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PUGSLEY'S TIDES

STANDARD METHODS

OF COMPUTING THE TIMES OF

HIGH WATER AND LOW WATER

AS REQUIRED AT THE

U. S.
Local Inspectors Examinations:

AN EXAMINATION SPECIALTY

CAPT. R: M. PUGSLEY

(LATE MASTER U. S. TRANSPORT SERVICE)
Author of "The Pilot,” “How to Do the Work," "The Navigator,"

“Mariner's Guide," "Current-Course Projector," "Course Protractor,"
"Learner's Compass Card," "Course Corrector,” Transparent Storm
Cards, Distance-off Finder, etc.

PRICE, $2.00

PUBLISHED BY
R. M. PUGSLEY

17 South STREET
NEW YORK, U. S. A,

1916

Copyright, 1916, by R. M. PUGSLEY

Books and Instruments

by

CAPT. R. M. PUGSLEY

POR SALE BY ALL DEALERS

CAPT. PUGSLEY'S GUIDE to the U. S. Local In

spectors Examination of Masters and Mates of Ocean-Going Steam and Sailing Ships, with complete "instructions and information for those who wish to learn navigation and save the expense of attending school by preparing themselves for

the examination. Price, $2.00. CAPT. PUGSLEY'S NEW YORK PILOT AND GUIDE

to the U. S. Local Inspectors Examination of Masters and Pilots for New York Bay and Harbor. Covers inland pilot examinations generally except

the sailing directions. Price, $2.00. CAPT. PUGSLEY'S TIDES. A special work on com

putation of tides for use of applicants for U. S. Local Inspectors licenses. Contains 18 problems worked by two methods, covering every condition

with detailed explanation for each one. Price $2.00. CAPT. PUGSLEY'S LEARNER'S COMPASS CARD.

-For those who wish to learn the compass. Price, 50 Cents.

Any of the above books sent to any address

on receipt of price by
CAPT. R. M. PUASLEY
17 South Street, New York City

PREFACE.

This volume is not intended to be a scientific treatise of the phenomena of tides; the object being to set forth in as clear and concise a manner as possible the standard methods used by practical navigators to compute the approximate time of high and low tides at a given port on any date, and particularly for those wishing to take the U. S. Local Inspectors examination for an ocean going license, as that is one of the problems given every applicant.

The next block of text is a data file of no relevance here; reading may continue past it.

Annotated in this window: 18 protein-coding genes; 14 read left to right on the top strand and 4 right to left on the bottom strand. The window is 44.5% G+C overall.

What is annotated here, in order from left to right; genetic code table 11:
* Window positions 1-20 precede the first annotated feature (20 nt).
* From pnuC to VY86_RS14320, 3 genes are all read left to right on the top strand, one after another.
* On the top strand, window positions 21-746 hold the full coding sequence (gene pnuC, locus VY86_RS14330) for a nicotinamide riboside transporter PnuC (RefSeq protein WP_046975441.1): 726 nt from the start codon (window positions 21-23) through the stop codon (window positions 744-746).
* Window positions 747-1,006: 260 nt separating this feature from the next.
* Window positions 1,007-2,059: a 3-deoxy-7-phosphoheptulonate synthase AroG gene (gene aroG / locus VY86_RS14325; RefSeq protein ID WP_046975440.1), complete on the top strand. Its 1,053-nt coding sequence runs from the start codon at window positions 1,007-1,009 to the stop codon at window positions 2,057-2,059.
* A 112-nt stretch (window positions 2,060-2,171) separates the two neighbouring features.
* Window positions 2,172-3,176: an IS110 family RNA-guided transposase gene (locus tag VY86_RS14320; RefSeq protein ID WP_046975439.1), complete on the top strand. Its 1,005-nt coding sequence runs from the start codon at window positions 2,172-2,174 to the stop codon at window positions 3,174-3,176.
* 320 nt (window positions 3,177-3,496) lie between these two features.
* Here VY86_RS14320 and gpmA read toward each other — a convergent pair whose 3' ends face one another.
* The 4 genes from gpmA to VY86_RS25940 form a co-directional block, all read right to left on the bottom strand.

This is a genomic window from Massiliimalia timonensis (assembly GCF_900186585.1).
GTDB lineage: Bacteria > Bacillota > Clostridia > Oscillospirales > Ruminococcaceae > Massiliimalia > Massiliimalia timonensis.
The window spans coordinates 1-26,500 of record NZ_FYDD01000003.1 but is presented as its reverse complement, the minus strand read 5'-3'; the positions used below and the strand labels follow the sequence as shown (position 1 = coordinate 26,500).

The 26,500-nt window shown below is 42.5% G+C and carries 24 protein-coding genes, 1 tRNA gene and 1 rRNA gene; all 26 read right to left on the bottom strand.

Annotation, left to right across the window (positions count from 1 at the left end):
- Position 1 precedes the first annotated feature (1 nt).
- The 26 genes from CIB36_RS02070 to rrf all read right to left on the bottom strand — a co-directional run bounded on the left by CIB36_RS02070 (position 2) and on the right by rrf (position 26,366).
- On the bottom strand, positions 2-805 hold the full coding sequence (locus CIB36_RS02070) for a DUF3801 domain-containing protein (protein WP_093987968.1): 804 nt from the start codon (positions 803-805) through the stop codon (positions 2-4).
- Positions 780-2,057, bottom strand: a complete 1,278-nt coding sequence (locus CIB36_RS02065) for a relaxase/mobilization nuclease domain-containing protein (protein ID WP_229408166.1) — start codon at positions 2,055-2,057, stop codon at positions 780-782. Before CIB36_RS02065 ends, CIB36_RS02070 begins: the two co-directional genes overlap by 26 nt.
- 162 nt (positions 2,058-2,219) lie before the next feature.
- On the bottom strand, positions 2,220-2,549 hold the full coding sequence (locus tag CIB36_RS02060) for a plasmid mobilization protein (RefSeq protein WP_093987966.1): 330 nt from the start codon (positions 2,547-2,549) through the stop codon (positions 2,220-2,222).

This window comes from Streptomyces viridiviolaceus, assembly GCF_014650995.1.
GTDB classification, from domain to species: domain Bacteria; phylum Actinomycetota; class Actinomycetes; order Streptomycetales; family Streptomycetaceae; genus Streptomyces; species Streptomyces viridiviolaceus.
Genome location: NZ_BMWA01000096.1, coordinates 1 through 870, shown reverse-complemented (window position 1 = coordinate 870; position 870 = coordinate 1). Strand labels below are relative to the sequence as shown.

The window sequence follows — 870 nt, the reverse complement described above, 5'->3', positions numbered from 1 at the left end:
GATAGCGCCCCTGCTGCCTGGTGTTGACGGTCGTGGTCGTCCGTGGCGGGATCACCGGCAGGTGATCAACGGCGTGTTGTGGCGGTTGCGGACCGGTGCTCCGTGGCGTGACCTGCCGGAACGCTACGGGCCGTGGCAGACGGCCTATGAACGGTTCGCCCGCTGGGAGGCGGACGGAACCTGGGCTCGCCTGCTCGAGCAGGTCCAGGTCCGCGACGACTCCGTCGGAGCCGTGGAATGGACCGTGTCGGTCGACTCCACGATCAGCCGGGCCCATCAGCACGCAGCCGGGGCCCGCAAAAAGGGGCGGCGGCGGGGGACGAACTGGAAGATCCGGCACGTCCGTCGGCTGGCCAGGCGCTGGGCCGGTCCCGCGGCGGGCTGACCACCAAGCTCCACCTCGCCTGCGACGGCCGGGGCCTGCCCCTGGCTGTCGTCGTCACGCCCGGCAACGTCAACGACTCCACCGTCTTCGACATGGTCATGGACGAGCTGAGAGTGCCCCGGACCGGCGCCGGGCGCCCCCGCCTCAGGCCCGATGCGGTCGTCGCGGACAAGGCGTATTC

The lunitidal intervals used are taken from Bowditch and that of the high water differs a minute or so in some cases from that given in other works. The American Ephemeris and Nautical Almanac is used throughout as it is usually given applicants at examinations.

R. M. PUGSLEY.

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TIDES.

In comparing the times of high water and low water found by the methods given here with those in the tide tables issued by the United States Coast & Geodetic Survey, a difference in most cases will be found and is due chiefly to the fact that the predictions given in the tables are the direct results of the proper scientific methods employed which takes into consideration every known element which may properly enter the calculation and are therefore to be accepted as the correct standard.

By the following methods only one element, the moon, is considered, the effect of the sun being entirely neglected, and while not exact the results are quite near enough for ordinary, practical use, and so much so that it is not necessary for the navigator to perform a long tedious calculation when a nearly correct result will meet the requirements.

When the sun's place differs from that of the moon ninety degrees the difference between these methods and the tide tables will be the maximum, and at the minimum when the sun's place and that of the moon are the same or one hundred and eighty degrees different.

In assuming a degree of dependence the nature of the port or place must be considered. Those into which streams of importance do not empty are subject to the influence of winds only, which do not affect the times of tidal occurrences to a marked extent. Large streams do, and together with the wind flood tide sometimes does not occur, the condition being low water without a change of height worth considering, except that perhaps which may be due to freshet.

Philadelphia is such a port. The flood tide under normal conditions runs about five hours and the ebb tide about seven hours, which is due to the emptying of the Delaware River. When the country is quite dry and strong northwest winds blow for several days the tide may remain low. The other extreme would be abundant rains over the section drained by the stream and northeast winds when the tide would remain very high.

These facts are mentioned to illustrate the necessity of taking into consideration every local influence when the time of high water or low water is a factor of importance in the navigation of a ship.

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